2014-07-04 20.05.58-1

I am so bad at keeping up with this blog. Guess life has been a bit busy since the last post. So much has happened since. I did start my chemotherapy, I started two medications one called Taxol and another one called Herceptin. I was supposed to have 12 rounds of Taxol once a week and Herceptin every 3 weeks for 17 weeks. Immediately after my first round, my stomach was a mess. Mild cramps, constipation, heartburn, and a loss of taste were my main side effects. I must say that it was not as bad as I anticipated. My energy was still high, my hair had no signs of falling out. I felt that I could totally handle this chemo thing. This continued on until my sixth round when I really hit a wall, while I was plugged into the machine getting Taxol I had such horrible cramps that I thought I would have to go straight to the emergency room. I decided then and there that I no longer would continue treatment. I also switched oncologist to someone I am more comfortable with. And although he did recommend that I try another type of chemotherapy he was supportive of my decision. And so here I am post chemo and thriving. Sure my hair fell off and I look like a baby chick with fuzzy hair, but I no longer have all those stomach issues.

Someone asked me if I was scared of stopping mid treatment and the truth is that I can’t answer that with a simple answer. Yes and no. I mean anything could happen at any time. Radiation which I start next month is known to cause cancer, Tamoxifen which I also start soon, has a whole lot of issues that come with it. I don’t really know how to feel. The best I can do is eat healthy, find more time to exercise and enjoy my life and be around the people that love and support me. I will not pause my life waiting to get better, I’ve done that enough recently.

With that said, I am really happy knowing that I have people reading this blog. Let me know if you have any questions about any of this. Although I am learning as I go, I totally get how confusing and overwhelming this all is. It drives me crazy how much information there is out there. I will keep you posted on radiations and all that other stuff. Thanks for reading.



Elephant in the room

I am no expert on cancer. I got diagnosed back in October. It was my first mammogram. I was encouraged by a friend who recently got diagnosed with breast cancer. If you have a chance, please read her blog. She is truly inspirational, she has been through so much and still is one of the most positive women you will ever meet.I am really lucky that I went for a mammogram when I did because it was the best time to find out that I did have something there.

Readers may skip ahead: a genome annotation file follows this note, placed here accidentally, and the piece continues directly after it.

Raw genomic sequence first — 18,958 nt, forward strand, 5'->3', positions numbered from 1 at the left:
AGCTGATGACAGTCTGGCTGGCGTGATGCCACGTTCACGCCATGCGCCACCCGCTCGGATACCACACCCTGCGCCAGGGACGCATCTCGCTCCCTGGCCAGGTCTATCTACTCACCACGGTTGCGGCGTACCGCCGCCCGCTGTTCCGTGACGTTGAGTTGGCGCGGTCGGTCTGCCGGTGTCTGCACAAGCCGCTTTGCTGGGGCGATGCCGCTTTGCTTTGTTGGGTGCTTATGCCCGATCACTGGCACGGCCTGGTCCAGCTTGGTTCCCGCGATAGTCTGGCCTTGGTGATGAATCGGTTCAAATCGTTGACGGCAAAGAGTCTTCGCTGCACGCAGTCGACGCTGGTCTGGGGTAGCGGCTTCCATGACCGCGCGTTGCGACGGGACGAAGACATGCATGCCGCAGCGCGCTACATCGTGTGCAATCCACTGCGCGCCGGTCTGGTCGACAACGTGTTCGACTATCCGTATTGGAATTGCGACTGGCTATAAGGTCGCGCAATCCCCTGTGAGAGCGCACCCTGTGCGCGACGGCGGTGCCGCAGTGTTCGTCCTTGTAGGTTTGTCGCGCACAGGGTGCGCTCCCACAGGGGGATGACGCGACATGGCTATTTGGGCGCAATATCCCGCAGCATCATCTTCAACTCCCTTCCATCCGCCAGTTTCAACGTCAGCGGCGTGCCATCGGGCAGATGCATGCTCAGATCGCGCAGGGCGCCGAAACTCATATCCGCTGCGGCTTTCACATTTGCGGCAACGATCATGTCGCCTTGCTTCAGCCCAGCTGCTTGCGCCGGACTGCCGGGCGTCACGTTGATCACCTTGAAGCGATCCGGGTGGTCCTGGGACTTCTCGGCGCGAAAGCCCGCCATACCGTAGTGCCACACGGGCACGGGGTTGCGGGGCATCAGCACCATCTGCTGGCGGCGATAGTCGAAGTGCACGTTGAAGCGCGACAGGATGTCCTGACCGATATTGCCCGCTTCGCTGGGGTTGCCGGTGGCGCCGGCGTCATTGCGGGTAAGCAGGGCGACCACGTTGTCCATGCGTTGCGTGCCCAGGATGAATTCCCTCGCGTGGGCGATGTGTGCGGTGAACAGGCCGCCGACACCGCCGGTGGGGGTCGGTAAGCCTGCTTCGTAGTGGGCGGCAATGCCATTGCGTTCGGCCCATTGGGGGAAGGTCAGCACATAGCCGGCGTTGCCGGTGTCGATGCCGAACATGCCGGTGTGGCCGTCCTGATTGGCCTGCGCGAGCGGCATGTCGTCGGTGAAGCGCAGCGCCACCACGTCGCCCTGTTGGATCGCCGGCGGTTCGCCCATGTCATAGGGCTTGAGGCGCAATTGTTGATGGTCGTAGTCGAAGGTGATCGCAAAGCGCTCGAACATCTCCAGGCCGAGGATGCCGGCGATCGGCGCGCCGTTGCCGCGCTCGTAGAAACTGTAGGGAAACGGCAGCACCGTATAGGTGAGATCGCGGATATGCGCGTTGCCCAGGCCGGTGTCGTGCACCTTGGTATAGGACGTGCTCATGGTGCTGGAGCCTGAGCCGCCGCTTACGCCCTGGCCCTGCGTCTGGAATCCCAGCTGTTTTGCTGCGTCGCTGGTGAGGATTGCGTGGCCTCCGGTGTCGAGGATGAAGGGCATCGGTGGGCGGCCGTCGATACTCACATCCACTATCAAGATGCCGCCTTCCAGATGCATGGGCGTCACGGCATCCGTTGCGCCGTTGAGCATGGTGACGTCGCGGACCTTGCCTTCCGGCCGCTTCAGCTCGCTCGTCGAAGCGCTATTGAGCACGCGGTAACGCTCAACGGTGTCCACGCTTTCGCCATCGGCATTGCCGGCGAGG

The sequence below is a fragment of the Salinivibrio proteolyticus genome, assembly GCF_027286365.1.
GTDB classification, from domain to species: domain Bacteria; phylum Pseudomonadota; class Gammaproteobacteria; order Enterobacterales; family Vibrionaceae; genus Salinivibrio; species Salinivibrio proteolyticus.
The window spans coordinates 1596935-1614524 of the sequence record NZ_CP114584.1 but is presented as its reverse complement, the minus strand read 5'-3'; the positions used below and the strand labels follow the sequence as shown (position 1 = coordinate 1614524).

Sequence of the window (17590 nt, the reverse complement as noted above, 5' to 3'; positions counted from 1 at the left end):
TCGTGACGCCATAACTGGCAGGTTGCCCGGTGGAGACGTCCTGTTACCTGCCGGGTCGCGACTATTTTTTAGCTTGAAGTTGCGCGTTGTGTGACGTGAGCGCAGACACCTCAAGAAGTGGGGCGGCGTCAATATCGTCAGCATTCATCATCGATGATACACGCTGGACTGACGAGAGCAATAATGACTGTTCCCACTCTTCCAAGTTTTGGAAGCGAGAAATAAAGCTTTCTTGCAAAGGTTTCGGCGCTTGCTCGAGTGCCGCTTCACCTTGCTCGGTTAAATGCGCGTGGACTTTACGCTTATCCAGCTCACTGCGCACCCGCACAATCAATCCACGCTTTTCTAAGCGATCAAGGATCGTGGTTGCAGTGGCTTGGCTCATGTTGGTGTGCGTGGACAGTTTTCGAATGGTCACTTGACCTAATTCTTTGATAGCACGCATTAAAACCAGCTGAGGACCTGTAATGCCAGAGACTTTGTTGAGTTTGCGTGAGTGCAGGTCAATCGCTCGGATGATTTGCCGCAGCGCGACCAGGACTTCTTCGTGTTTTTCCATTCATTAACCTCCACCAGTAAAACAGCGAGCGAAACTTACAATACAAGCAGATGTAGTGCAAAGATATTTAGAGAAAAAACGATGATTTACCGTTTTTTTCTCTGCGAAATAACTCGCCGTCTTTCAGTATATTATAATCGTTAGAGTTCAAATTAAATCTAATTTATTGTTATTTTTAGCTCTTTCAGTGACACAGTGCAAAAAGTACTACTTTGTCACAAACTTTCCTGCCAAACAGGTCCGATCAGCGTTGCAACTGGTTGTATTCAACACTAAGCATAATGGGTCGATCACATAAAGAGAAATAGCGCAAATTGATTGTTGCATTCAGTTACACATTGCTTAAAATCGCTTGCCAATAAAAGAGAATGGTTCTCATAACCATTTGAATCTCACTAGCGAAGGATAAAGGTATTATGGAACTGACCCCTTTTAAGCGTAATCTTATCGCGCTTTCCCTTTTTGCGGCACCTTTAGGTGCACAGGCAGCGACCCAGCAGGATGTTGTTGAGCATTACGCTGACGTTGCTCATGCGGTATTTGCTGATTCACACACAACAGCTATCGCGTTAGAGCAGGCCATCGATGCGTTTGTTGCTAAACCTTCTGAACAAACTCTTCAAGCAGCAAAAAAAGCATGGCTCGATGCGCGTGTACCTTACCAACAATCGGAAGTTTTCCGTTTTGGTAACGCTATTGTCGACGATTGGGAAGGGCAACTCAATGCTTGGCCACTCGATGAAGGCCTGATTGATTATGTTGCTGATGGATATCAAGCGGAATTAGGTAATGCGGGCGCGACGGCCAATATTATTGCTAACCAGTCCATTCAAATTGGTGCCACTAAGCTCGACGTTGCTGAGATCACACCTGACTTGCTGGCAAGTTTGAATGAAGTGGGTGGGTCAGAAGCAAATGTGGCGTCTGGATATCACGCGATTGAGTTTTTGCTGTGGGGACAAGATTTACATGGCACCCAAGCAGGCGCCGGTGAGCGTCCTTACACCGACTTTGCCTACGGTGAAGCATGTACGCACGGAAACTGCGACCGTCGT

After the mammogram, they sent me for a sonogram and then recommended a biopsy. Which came back positive and that’s when they said that I have what is known as Ductal carcinoma in situ (DCIS) it occurs when breast cancer cells develop in the breast ducts. Some doctor’s don’t even call it breast cancer they call it pre-cancerous cells. But let me tell you, they will scare you and make you feel as if you are dying. I am not being dramatic but it’s true.

The first oncologist we saw mentioned a double mastectomy about a dozen times within the first 10 minutes of meeting with him. I pretty much ran out of there and decided to take a breather. I felt very overwhelmed and felt that I had to make a decision on something I had no knowledge on. My friend Dan, his dad is an oncologist and I ended up sending him my records to get a second opinion on my case. He was very insightful and instantly made me feel at ease. I changed hospitals and from the start, it just felt right. They are very professional, the staff is friendly and extremely accommodating. I hate hospitals but at least I am in good hands.

Since my diagnosis, I’ve had multiple biopsies, mammograms, MRI’s, etc… My current doctor recommended a lumpectomy on the left breast and a lift for the other one. Basically, I will have 20-year-old tits by the time this whole mess is done and if that is not something to look forward to within all this mess, I don’t know what is.

The treatment after the surgery really depends on what they find in the lymph nodes. The best case scenario is that the cancer did not spread and a simple radiation treatment will do. But if they do find that the cancer is in the lymph nodes they will remove as many lymph nodes as they need to in order to clear the area and then I may need chemotherapy.

It’s very easy to get anxious and worried about all the what-if’s in this kind of situation. I am learning that the best thing is to go with the flow. It is good to educate yourself and know what you are dealing with but it is pointless to worry about things that are out of your control.

Please send good vibes my way. My surgery is set for Friday, April 21st and I am so nervous!